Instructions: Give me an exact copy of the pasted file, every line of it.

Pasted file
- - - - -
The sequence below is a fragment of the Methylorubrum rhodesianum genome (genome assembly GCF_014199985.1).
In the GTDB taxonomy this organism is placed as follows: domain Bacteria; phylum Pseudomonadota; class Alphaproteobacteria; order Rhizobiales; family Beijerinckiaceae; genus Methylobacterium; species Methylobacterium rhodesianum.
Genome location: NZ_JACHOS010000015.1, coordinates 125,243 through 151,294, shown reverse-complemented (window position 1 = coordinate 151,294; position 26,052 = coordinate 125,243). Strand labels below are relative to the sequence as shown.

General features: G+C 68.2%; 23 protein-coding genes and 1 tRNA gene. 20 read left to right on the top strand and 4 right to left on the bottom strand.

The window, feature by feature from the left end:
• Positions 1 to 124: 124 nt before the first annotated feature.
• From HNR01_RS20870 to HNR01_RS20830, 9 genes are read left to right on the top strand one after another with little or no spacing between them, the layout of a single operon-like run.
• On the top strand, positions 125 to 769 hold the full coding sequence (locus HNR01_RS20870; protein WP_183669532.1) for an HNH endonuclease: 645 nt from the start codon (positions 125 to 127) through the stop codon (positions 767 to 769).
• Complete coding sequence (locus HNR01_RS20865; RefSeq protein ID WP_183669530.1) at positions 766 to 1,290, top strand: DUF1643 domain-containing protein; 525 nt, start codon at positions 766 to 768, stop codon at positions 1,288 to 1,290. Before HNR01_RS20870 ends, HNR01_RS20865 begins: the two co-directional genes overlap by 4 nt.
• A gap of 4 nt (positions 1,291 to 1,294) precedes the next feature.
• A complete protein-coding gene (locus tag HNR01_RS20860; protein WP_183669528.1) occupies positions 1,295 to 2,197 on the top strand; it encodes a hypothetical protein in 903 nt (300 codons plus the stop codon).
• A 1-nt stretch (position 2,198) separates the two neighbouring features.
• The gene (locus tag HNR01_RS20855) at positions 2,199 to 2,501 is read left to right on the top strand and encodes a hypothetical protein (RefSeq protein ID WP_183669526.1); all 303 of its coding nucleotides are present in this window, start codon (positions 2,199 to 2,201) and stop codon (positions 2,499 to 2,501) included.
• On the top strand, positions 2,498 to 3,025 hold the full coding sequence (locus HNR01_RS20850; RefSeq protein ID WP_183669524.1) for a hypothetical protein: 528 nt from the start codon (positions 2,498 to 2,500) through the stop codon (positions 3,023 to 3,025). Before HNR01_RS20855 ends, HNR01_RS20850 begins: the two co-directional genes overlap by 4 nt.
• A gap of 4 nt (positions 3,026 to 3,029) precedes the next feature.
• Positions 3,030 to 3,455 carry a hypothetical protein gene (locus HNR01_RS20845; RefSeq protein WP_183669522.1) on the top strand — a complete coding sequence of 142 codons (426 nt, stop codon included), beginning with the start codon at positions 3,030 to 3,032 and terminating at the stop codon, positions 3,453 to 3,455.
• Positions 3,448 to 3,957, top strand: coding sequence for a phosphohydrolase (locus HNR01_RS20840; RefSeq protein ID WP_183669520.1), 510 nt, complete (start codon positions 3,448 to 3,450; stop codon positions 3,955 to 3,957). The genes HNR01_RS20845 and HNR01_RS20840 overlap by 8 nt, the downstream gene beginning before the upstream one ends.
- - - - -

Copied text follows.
The sequence below is a fragment of the Methylorubrum rhodesianum genome (genome assembly GCF_014199985.1).
In the GTDB taxonomy this organism is placed as follows: domain Bacteria; phylum Pseudomonadota; class Alphaproteobacteria; order Rhizobiales; family Beijerinckiaceae; genus Methylobacterium; species Methylobacterium rhodesianum.
Genome location: NZ_JACHOS010000015.1, coordinates 125,243 through 151,294, shown reverse-complemented (window position 1 = coordinate 151,294; position 26,052 = coordinate 125,243). Strand labels below are relative to the sequence as shown.

General features: G+C 68.2%; 23 protein-coding genes and 1 tRNA gene. 20 read left to right on the top strand and 4 right to left on the bottom strand.

The window, feature by feature from the left end:
• Positions 1 to 124: 124 nt before the first annotated feature.
• From HNR01_RS20870 to HNR01_RS20830, 9 genes are read left to right on the top strand one after another with little or no spacing between them, the layout of a single operon-like run.
• On the top strand, positions 125 to 769 hold the full coding sequence (locus HNR01_RS20870; protein WP_183669532.1) for an HNH endonuclease: 645 nt from the start codon (positions 125 to 127) through the stop codon (positions 767 to 769).
• Complete coding sequence (locus HNR01_RS20865; RefSeq protein ID WP_183669530.1) at positions 766 to 1,290, top strand: DUF1643 domain-containing protein; 525 nt, start codon at positions 766 to 768, stop codon at positions 1,288 to 1,290. Before HNR01_RS20870 ends, HNR01_RS20865 begins: the two co-directional genes overlap by 4 nt.
• A gap of 4 nt (positions 1,291 to 1,294) precedes the next feature.
• A complete protein-coding gene (locus tag HNR01_RS20860; protein WP_183669528.1) occupies positions 1,295 to 2,197 on the top strand; it encodes a hypothetical protein in 903 nt (300 codons plus the stop codon).
• A 1-nt stretch (position 2,198) separates the two neighbouring features.
• The gene (locus tag HNR01_RS20855) at positions 2,199 to 2,501 is read left to right on the top strand and encodes a hypothetical protein (RefSeq protein ID WP_183669526.1); all 303 of its coding nucleotides are present in this window, start codon (positions 2,199 to 2,201) and stop codon (positions 2,499 to 2,501) included.
• On the top strand, positions 2,498 to 3,025 hold the full coding sequence (locus HNR01_RS20850; RefSeq protein ID WP_183669524.1) for a hypothetical protein: 528 nt from the start codon (positions 2,498 to 2,500) through the stop codon (positions 3,023 to 3,025). Before HNR01_RS20855 ends, HNR01_RS20850 begins: the two co-directional genes overlap by 4 nt.
• A gap of 4 nt (positions 3,026 to 3,029) precedes the next feature.
• Positions 3,030 to 3,455 carry a hypothetical protein gene (locus HNR01_RS20845; RefSeq protein WP_183669522.1) on the top strand — a complete coding sequence of 142 codons (426 nt, stop codon included), beginning with the start codon at positions 3,030 to 3,032 and terminating at the stop codon, positions 3,453 to 3,455.
• Positions 3,448 to 3,957, top strand: coding sequence for a phosphohydrolase (locus HNR01_RS20840; RefSeq protein ID WP_183669520.1), 510 nt, complete (start codon positions 3,448 to 3,450; stop codon positions 3,955 to 3,957). The genes HNR01_RS20845 and HNR01_RS20840 overlap by 8 nt, the downstream gene beginning before the upstream one ends.